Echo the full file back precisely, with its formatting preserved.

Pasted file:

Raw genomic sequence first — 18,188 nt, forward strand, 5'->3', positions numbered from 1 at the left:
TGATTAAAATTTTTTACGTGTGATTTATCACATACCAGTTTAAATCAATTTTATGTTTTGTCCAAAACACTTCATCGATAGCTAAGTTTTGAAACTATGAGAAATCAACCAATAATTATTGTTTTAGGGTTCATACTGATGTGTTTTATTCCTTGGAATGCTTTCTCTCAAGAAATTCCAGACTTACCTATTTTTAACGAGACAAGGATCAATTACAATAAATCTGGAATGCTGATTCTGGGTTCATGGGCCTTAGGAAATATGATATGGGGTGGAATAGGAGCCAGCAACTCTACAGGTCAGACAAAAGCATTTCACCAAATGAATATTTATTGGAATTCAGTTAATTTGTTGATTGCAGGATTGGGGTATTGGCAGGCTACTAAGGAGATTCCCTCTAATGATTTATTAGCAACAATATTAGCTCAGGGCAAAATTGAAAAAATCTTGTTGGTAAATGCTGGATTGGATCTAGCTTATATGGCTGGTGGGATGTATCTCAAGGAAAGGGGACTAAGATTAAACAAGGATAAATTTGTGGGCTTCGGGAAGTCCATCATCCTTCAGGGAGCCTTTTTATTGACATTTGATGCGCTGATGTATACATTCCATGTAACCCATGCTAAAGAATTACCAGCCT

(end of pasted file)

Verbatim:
Raw genomic sequence first — 18,188 nt, forward strand, 5'->3', positions numbered from 1 at the left:
TGATTAAAATTTTTTACGTGTGATTTATCACATACCAGTTTAAATCAATTTTATGTTTTGTCCAAAACACTTCATCGATAGCTAAGTTTTGAAACTATGAGAAATCAACCAATAATTATTGTTTTAGGGTTCATACTGATGTGTTTTATTCCTTGGAATGCTTTCTCTCAAGAAATTCCAGACTTACCTATTTTTAACGAGACAAGGATCAATTACAATAAATCTGGAATGCTGATTCTGGGTTCATGGGCCTTAGGAAATATGATATGGGGTGGAATAGGAGCCAGCAACTCTACAGGTCAGACAAAAGCATTTCACCAAATGAATATTTATTGGAATTCAGTTAATTTGTTGATTGCAGGATTGGGGTATTGGCAGGCTACTAAGGAGATTCCCTCTAATGATTTATTAGCAACAATATTAGCTCAGGGCAAAATTGAAAAAATCTTGTTGGTAAATGCTGGATTGGATCTAGCTTATATGGCTGGTGGGATGTATCTCAAGGAAAGGGGACTAAGATTAAACAAGGATAAATTTGTGGGCTTCGGGAAGTCCATCATCCTTCAGGGAGCCTTTTTATTGACATTTGATGCGCTGATGTATACATTCCATGTAACCCATGCTAAAGAATTACCAGCCT